The recent shift in political leadership within Poland has prompted South Korea to proactively engage with the new administration, seeking assurance for the continuity of its defence exports.

Concerns arise as the change in Poland’s leadership casts a shadow on existing defence contracts, particularly the framework agreement signed in 2022, which included orders such as 1,000 K2 Black Panther Main Battle Tanks and 672 K9 Self-Propelled Howitzers.

To counter potential risks stemming from the uncertainty in Polish orders, GlobalData suggests that South Korea is poised to pivot towards diversifying its defence markets in Europe. The goal is to mitigate the impact of any volatility in the Polish market on its defence industry.

In 2023, the global surge in defence procurement, driven by conflicts like the Russo-Ukrainian war and Indo-Pacific tensions, propelled Asia-Pacific nations to the forefront. Notably, South Korea demonstrated industry prowess by securing major European defence contracts, particularly with Poland, which fostered a gateway for neighbouring countries. Despite extensive military build-up and a ‘mixed procurement’ policy, Poland emerged as a top performer, challenging traditional suppliers.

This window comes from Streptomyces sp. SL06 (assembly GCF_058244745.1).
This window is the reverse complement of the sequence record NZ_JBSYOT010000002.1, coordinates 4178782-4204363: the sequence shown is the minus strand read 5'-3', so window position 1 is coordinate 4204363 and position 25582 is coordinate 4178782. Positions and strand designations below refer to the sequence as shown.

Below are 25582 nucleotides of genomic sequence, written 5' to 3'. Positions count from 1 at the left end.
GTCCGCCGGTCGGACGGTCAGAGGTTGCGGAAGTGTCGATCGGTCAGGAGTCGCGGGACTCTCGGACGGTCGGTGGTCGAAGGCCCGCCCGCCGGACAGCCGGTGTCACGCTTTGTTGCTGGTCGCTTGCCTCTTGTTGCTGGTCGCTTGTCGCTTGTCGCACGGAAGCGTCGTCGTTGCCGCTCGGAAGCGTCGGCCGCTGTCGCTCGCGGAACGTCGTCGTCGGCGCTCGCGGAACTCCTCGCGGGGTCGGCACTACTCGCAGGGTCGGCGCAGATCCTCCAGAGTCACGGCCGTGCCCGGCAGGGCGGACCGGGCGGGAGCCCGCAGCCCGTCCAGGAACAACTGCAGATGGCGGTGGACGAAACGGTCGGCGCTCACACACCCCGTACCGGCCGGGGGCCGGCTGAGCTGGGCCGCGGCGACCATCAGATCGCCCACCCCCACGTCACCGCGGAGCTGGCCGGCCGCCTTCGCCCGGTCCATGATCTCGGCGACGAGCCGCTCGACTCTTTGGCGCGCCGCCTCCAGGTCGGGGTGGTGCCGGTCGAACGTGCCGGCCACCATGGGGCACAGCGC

Abhijit Apsingikar, Aerospace and Defence Analyst at GlobalData, highlights the historical context, stating, “Poland’s past decisions, such as overturning a deal with Airbus in 2016, have heightened concerns in South Korea. Yet, a diplomatic fallout with Poland is considered unlikely, given the potential repercussions on various fronts, including industrial cooperation and energy security.”

The framework agreement with Poland encompasses the supply of advanced defence platforms and includes a licensing agreement for domestic manufacturing. However, the unsigned portion of the procurement remains a concern for South Korea, with financing challenges posing a major risk factor.

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By GlobalData

GlobalData’s report emphasises that South Korea’s defence modernisation efforts have boosted research and development initiatives, enhancing the competitiveness of its defence companies. With this foundation, South Korea aims to expedite efforts to market a range of equipment, including the Cheolmae 2 air defence system, the K239 Chunmoo MLRS, the Light Combat Helicopter, and the KF-21 Boramae, in European markets beyond Poland.

Poland has chosen to deepen its partnership with South Korean suppliers by acquiring 48 of Korea Aerospace Industry’s FA-50 light fighter aircraft, to be produced in a new variant unique to Poland, according to GlobalData’s “Poland Defense Market 2023-2028” report.

As South Korea navigates potential uncertainties in the Polish market, its success in penetrating the Estonian, Norwegian, and Finnish defence markets sets the stage for an accelerated push into other European territories in the coming years.

The diplomatic stakes are high, particularly with South Korean firm Korea Hydro & Nuclear Power Co. shortlisted for critical projects in Poland, underlining the interconnected nature of defence and energy engagements between the two nations.